ESG has become increasingly mainstream for investors in recent years, as part of a broader wave to embrace purpose and stakeholder capitalism: More than $100 trillion in assets under management (AUM) globally are managed according to ESG principles. This push is at least partly driven by what some call the “business case” for ESG: Empirical studies from as early as 2010 onwards show companies with high ESG performance outperform their peers financially, while 2020 has been a record year for influx into funds performing strong on ESG-principles.

However, venture capital has largely been left by the wayside: In a quick scan of the of the websites of the top 50 largest venture capital funds, we only found five which mentioned ESG or a commitment to sustainability, while only a few dozen more firms have made public commitments to ESG (among the more than 2,900 VC firms worldwide). A recent Amnesty International study found that almost none of the world’s largest VC funds consider human rights in their investment process. Only one ESG topic, diversity, and inclusion, has seen widespread focus among VCs so far.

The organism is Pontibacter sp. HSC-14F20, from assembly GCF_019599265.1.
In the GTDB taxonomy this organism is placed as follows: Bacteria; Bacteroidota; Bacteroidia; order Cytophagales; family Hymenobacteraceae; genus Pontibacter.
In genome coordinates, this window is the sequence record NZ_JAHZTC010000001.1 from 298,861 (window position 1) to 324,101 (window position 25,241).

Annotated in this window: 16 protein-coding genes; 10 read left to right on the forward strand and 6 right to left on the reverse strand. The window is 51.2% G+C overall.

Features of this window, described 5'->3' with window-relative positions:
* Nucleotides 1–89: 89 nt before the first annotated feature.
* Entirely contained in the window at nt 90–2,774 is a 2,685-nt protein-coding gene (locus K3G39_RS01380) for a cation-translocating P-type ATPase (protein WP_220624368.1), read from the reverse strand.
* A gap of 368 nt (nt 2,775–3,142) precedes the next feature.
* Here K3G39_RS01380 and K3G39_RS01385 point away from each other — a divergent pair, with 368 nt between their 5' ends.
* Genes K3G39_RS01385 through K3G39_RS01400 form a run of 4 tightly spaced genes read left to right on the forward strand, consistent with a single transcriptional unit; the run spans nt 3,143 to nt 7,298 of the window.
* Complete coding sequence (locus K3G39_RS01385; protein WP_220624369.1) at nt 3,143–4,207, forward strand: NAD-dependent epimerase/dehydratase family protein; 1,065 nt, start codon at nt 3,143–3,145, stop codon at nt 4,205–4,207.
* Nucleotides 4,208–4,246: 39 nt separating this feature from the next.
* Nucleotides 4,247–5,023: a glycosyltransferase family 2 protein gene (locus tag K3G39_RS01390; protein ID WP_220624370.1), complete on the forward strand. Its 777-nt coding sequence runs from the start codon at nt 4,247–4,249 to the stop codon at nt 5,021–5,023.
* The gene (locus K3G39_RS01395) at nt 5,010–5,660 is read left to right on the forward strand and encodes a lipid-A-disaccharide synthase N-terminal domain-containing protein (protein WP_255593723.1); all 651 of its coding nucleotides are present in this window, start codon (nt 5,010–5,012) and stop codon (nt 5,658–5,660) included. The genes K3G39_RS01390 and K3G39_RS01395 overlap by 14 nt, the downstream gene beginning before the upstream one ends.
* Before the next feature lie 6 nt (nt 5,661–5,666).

Why has venture capital been so slow on the uptake? And what will it take to make venture capital join the ESG revolution?

The venture capital industry is led by a highly uniform group of leaders, overwhelmingly white, elite-educated men (forty percent of venture capitalists in the US are graduates of just two schools, Harvard and Stanford). Only 10 percent of VC partners in the US are female, and not even 1 percent are Black. Unsurprisingly, perhaps, venture capital tends to invest in a similarly skewed group of entrepreneurs. The overwhelming lack of diversity has produced what Emily Chang describes, in her book Brotopia as a self-reproducing chauvinist and racist culture of exclusion.

Read the full article about venture capital's ESG uptake by Johannes Lenhard and Susan Winterberg at Stanford Social Innovation Review.